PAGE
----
>I do think the watchlist and the NPL list reflect the great majority of the assets we have concerns about. And I do hope during
2009 that that list stops growing and actually stabilizes so that in 2010 it starts shrinking. But right now, I've got to tell you, we
still think a lot of borrowers have not yet recognized the decline in value that is taking place. They probably are out of the money,
and when push comes to shove, they are going to have to come to us with a very thoughtful proposal, because ultimately we
think, in many cases, we are the economic owner of the property, if not the legal owner yet.<
I'm not sure anything in the Q2 results is inconsistent with his statement.
As for the watchlist - It did not increase from Q1. It remains to be seen how many more loans change status from watchlist to NPL. We could potentially be looking at another 28 loans/$1.2 Billion more in NPL's.
No. I suppose it isn't terribly inconsistent. I guess it is all about how the statement is interpreted.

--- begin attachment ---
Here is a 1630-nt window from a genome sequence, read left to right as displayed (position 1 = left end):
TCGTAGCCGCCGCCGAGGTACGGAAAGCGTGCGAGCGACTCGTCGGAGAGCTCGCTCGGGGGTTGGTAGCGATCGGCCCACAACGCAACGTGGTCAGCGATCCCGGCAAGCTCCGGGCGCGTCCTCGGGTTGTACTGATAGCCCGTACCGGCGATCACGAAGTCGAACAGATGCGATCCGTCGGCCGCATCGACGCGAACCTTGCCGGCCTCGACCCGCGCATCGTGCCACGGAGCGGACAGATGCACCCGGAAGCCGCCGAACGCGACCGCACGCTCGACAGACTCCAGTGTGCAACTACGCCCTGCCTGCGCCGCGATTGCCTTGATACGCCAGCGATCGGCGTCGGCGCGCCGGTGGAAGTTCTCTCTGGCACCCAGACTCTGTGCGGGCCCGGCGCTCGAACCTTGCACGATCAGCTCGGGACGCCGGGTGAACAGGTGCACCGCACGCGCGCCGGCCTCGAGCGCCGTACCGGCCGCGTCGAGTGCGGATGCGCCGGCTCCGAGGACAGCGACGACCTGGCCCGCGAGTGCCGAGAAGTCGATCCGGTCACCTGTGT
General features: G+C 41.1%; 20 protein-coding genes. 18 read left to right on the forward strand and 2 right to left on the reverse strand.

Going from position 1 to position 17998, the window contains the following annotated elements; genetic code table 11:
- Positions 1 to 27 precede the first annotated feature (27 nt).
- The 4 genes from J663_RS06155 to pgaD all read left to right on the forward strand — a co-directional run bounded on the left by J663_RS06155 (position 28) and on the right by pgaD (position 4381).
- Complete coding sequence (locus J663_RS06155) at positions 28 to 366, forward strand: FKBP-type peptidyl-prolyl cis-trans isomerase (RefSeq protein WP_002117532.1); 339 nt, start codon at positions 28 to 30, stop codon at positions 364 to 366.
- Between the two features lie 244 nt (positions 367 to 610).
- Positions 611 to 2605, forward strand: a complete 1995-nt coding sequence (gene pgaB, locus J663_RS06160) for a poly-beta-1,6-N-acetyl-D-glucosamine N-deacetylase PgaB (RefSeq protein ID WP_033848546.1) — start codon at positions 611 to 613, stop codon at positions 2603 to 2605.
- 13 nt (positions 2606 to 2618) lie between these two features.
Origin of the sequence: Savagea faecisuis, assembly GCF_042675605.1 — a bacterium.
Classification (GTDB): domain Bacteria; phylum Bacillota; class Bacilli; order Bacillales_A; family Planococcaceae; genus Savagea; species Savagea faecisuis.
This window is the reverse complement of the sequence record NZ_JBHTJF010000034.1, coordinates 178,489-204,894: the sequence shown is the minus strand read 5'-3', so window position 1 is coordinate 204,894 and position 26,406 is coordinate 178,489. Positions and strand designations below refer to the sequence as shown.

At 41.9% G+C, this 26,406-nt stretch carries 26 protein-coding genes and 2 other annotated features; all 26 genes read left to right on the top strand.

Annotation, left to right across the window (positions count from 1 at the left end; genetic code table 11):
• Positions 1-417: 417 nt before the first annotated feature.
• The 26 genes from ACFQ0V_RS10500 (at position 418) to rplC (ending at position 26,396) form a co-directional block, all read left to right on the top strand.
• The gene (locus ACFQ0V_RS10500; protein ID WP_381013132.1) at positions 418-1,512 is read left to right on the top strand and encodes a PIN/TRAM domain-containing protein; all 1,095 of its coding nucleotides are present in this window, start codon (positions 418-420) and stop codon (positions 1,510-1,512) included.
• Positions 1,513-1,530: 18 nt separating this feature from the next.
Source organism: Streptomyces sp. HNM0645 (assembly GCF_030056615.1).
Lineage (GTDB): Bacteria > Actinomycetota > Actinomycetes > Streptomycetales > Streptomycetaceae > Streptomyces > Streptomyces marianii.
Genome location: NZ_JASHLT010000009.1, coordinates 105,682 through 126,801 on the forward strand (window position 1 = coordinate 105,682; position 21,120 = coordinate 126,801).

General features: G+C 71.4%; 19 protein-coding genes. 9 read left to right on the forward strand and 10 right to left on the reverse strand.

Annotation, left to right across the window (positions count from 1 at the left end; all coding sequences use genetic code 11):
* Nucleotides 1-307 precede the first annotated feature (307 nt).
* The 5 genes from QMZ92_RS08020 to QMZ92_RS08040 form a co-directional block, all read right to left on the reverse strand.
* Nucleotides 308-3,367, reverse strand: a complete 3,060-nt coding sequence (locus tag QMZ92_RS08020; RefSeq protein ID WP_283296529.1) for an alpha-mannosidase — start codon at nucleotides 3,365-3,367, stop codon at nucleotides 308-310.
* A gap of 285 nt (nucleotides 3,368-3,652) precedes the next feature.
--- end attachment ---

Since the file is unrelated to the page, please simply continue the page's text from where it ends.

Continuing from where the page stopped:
I am pondering whether or not the Q2 reserves were already determined at that point (during NAREIT) in the quarter.
"""""To maintain the book value, they need to use cash to buyback its debt. Looks like they are cash flow negative until second half of 2010, that means they have limited resources to buyback debt at this point."""
NO FACTS TO BACK UP THIS BS = BS. To know what they need to do to maintain book value, you have to know revenues, reserves, buybacks and what the economy is going to do. YOU DON'T HAVE SQUAT FOR ANY OF THESE FIGURES = BS FOR WHAT THE COMPANY NEEDS TO DO AND WHAT IT'S NEXT QTR WILL BE, LET ALONE 2ND HALF OF 2010. COMPLETE BS.
""""""negative report = bond holders don't know what they are doing"""""""
NO 'quotes' in the message you responded to moe, TO BACK UP THIS BS = SCAM BS.
Big reserves with no specifics as to why means they were justified and needed - AGAIN WITH NO SPECIFICS. The mere fact no one posts the reasons DOES NOT MEAN THEY WERE NEEDED. They may have been, they may not, but it certainly is convenient. Meanwhile we still have prepayments, buybacks bonds and stocks, pfd payments and Suga taking payment in stock price INSTEAD of cash - NONE OF WHICH IS CONSISTENT WITH A COMPANY GOING BK OR HAVING SHORT TERM LIQUIDITY PROBLEMS - ALSO NOTED IN ANALYSTS REPORTS POSTED HERE that SFI is still extremely well rated for short term liquidity.